Today, I am introducing you to kremrole, one of the most popular and traditional Czech pastries.
Kremrole, literally “roll of cream”, is a crispy roll-shaped puff pastry filled either with meringue or whipped cream, that is sweet and slightly flavored or not.
You can find kremrole in all these countries and, like the buchty, kremrole is very popular throughout the region of Bohemia, this historic region of Central Europe, bordered by Germany, Poland, Austria and the Czech Republic.
In Austria, these cream rolls are called Schaumrollen, which literally means “foam roll” and the Germans call them Schillerlocken.
What is the origin of kremrole?
There are three claims around the origin of kremrole.
The first claim is related to the name that the Germans gave to this dessert, Schillerlocken.
The name Schillerlocken dates back to the work of the painter Anton Graff, between 1786 and 1791, namely the portrait of Johann Christoph Friedrich Schiller, a German poet, writer and theorist. This portrait shows Friedrich Schiller sitting at a table, with his curly blond hair in a casual pose. This portrait, now in Dresden, has been the subject of several imitations. Schiller’s golden locks were so beautiful that the kremroles were named after him, and its dough strips rolled around a tube, like a beautiful blond curl around a flat iron.
The other claim comes from Vladimír Poštulka, a Czech writer, publicist, screenwriter and food critic, author of texts for many popular songs, but also one of the most famous evaluators of Czech cuisine. He claims that kremrole is nothing but the Czech version of an old French pastry called cornets d’amour (cones of love).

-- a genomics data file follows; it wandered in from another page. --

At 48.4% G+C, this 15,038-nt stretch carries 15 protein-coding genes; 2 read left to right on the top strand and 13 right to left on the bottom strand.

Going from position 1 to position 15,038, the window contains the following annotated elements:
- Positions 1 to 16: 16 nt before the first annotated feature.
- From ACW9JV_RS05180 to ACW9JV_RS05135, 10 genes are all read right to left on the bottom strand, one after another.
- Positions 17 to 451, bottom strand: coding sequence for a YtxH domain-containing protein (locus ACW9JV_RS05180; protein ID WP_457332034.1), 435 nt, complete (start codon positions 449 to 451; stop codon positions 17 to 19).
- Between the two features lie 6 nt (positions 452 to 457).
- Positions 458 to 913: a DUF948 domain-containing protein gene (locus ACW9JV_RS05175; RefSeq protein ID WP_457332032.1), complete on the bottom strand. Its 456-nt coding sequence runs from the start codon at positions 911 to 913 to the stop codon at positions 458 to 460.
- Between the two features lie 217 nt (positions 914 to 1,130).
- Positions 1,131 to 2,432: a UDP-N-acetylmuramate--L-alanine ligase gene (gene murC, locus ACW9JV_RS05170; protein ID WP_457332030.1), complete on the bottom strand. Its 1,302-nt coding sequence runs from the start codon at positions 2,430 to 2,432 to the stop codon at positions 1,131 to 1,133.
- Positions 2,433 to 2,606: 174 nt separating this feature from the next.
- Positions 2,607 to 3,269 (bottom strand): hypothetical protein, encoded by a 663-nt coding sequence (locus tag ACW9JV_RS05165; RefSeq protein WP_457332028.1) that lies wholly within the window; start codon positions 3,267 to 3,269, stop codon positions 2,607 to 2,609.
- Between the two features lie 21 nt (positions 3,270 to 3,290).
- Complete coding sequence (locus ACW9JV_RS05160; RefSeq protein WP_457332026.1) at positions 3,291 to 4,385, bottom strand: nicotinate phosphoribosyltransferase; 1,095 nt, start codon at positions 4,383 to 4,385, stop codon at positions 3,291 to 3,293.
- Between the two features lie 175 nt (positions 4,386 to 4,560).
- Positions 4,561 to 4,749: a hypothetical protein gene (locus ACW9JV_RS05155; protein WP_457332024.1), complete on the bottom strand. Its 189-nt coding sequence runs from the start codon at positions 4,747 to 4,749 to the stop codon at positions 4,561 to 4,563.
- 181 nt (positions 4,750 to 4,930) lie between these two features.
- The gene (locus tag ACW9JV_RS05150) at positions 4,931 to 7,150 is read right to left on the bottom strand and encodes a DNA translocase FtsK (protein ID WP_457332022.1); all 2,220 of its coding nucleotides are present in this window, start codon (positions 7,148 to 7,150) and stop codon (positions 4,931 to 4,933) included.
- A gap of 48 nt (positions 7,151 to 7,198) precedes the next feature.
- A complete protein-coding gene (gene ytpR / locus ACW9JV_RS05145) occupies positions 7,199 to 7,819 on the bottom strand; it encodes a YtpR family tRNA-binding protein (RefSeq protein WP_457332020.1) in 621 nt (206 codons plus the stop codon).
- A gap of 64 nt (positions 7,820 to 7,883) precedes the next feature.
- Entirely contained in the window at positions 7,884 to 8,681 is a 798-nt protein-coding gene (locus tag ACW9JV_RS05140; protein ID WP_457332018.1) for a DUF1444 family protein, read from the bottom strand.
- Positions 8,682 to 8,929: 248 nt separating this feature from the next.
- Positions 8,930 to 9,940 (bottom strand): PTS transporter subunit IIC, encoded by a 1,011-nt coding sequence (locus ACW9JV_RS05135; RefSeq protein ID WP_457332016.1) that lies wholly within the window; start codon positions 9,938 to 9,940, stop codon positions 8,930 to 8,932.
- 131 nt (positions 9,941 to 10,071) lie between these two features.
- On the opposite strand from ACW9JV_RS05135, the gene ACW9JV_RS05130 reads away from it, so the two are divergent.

This traditional grandmother’s pastry recipe was once found in all pastry shops in France and it has now almost disappeared, at least in the form of cone. Most often, cornets d’amour were filled with vanilla pastry cream but sometimes with whipped cream, just like kremrole, or with chocolate.
Other people claim that the famous Austrian cake, kremschnitte, is the ancestor of kremrole. Note that kremschnitte is a variant of millefeuille (Napoleon), like the Croatian kremšnita that I prepared after my trip to Montenegro. Croatia and Montenegro are actually two countries where puff pastry rolls are stuffed with various creams.
Now let’s talk about the kremrole dough. There are two schools for the dough recipe.
The first is a classic puff pastry and the second is a dough made from sour cream. The idea of getting a crisp puff pastry with sour cream intrigued me. So I chose to prepare this recipe first.
When I made the kremrole again, I actually used real traditional puff pastry. I must admit that both versions were just as delicious.
You can obviously use store-bought puff pastry for this recipe. Also note that the rolls, once baked, freeze very well (not filled) and can be used for both sweet and savory preparations.